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Testing the Displayed HER2 DARPin on Cancer Cells

After verifying that the DARPin was displayed on the cell surface, we sought to test whether it could allow binding to HER2-overexpressing cancer cells. We were generously provided SKBR3 cells by the lab of Matthew Lazzara. These cells are derived from breast cancer cells and over-express HER2. We also obtained Human Embryonic Kidney (HEK) 293T cells, which express a low amount of HER2, to act as controls.

To verify that our SKBR3 cells overexpressed HER2, we immunostained for HER2 (primary anti-Neu Mouse Igg, Santa Cruz Biotechnology and secondary donkey anti-mouse Alexa-Fluor 647 conjugate, Jackson Immunoresearch) and visualized the cells on a confocal microscope. As expected, HER2 was overexpressed in SKBR3 cells (Figure 10).

Figure 10
Figure 10: SKBR3 cells over-express HER2 on their surface. Red indicates HER2 (Alexa-Fluor 647), Blue indicates DAPI.

Figure 11
Figure 11: Images of breast cancer cells removed from human tissue reveal similar HER 2 expression to results obtained in Figure 10.

To assay whether our DARPin-displaying E. coli bound to SKBR3 cells preferentially, we conducted experiments in which our bacteria were co-incubated with SKBR3 or HEK293T cells. The DARPin-displaying bacteria were co-transformed with eGFP for easy visualization. These experiments are still in progress to optimize the co-incubation and gentamycin protection protocol (we designed this type of experiment ourselves since it has not been done before). However, preliminary results are exciting and show preferential binding to SKBR3 cells (Figure 12).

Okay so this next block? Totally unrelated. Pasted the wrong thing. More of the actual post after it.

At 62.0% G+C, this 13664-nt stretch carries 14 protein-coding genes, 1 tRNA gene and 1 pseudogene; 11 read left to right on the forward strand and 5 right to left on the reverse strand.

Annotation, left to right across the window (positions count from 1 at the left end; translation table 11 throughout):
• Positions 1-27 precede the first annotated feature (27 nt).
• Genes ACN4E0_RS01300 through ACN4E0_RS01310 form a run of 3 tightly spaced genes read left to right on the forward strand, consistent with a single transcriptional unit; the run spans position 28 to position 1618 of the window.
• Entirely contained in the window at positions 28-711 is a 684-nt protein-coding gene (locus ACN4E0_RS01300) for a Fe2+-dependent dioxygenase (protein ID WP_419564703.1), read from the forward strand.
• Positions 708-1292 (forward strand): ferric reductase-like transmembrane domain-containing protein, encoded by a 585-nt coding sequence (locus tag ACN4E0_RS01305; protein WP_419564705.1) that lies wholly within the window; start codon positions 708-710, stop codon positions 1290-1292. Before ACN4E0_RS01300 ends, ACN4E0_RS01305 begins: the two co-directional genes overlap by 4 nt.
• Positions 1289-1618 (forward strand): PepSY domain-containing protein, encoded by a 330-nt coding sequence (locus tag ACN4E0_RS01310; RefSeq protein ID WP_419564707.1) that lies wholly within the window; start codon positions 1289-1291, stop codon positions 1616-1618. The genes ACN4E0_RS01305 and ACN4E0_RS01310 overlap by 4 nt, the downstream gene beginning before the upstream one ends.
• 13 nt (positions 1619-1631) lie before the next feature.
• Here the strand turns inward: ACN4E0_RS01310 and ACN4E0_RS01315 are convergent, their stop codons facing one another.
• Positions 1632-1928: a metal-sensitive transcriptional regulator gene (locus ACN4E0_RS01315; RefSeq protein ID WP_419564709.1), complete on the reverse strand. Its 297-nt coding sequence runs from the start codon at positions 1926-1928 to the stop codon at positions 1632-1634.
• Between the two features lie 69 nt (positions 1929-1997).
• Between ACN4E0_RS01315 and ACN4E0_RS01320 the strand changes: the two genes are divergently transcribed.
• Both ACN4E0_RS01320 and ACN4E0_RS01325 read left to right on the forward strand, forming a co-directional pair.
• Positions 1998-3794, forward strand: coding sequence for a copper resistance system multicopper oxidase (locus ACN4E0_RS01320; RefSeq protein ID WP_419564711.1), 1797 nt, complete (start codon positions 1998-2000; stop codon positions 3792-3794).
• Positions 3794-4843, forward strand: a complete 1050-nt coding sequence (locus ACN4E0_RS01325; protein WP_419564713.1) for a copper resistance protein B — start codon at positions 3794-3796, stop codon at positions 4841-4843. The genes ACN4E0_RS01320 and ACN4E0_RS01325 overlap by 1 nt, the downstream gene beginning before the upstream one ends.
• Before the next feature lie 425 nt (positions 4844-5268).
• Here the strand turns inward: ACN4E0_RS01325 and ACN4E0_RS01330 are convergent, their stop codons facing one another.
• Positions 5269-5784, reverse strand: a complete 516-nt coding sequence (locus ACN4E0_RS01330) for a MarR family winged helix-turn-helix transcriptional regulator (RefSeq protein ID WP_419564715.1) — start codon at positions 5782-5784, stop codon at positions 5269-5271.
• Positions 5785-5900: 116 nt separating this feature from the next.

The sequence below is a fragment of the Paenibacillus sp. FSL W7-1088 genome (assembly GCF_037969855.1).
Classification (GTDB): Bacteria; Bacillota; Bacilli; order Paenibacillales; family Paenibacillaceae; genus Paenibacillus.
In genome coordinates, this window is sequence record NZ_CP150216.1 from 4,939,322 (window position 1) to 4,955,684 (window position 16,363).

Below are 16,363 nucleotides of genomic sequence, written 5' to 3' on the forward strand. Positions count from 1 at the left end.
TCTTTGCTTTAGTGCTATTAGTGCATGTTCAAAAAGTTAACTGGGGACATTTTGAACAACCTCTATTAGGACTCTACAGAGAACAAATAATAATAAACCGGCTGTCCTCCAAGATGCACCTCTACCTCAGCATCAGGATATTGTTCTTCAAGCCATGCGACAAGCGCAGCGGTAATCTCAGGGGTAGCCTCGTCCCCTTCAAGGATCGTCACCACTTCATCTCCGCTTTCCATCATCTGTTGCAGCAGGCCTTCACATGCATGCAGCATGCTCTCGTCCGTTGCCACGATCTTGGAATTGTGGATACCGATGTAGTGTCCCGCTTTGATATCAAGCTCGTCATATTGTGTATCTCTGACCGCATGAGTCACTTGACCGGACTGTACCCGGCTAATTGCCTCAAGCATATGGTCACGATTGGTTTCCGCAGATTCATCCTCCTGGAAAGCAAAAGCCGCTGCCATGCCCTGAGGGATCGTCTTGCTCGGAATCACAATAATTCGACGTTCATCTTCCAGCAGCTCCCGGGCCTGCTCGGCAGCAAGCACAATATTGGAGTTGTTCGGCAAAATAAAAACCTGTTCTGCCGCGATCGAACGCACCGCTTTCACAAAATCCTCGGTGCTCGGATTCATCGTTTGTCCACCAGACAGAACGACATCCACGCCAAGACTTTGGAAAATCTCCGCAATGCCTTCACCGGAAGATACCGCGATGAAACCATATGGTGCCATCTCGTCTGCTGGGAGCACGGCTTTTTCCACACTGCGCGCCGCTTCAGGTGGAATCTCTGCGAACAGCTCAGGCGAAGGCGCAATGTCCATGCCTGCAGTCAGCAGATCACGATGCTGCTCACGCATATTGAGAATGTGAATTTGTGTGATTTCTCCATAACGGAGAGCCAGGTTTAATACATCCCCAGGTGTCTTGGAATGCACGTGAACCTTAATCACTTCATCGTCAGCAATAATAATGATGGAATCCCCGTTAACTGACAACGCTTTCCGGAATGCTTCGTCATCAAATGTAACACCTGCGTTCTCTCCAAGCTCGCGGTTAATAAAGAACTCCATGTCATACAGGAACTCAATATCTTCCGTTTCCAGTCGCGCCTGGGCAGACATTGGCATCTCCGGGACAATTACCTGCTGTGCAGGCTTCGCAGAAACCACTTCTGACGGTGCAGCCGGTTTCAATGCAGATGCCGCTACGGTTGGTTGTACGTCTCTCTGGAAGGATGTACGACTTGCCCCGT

Figure 12: SKBR3 cells overexpress HER2 and DARPin-displaying bacteria bind to their surface. Red indicates HER2 (Alexa-Fluor 647). Blue indicates DAPI. Green indicates eGFP. Bacteria were co-incubated at a Multiplicity of Infection of 200:1 and washed three times after co-incubation followed by a 50ug/mL gentamicin protection assay.

In summary, we demonstrated surface display of DARPin H10-2-G3 for the first time and have preliminary evidence showing our DARPin-displaying bacteria can target cancer cells. We also developed a generalized surface display BioBrick for any iGEM team to use.

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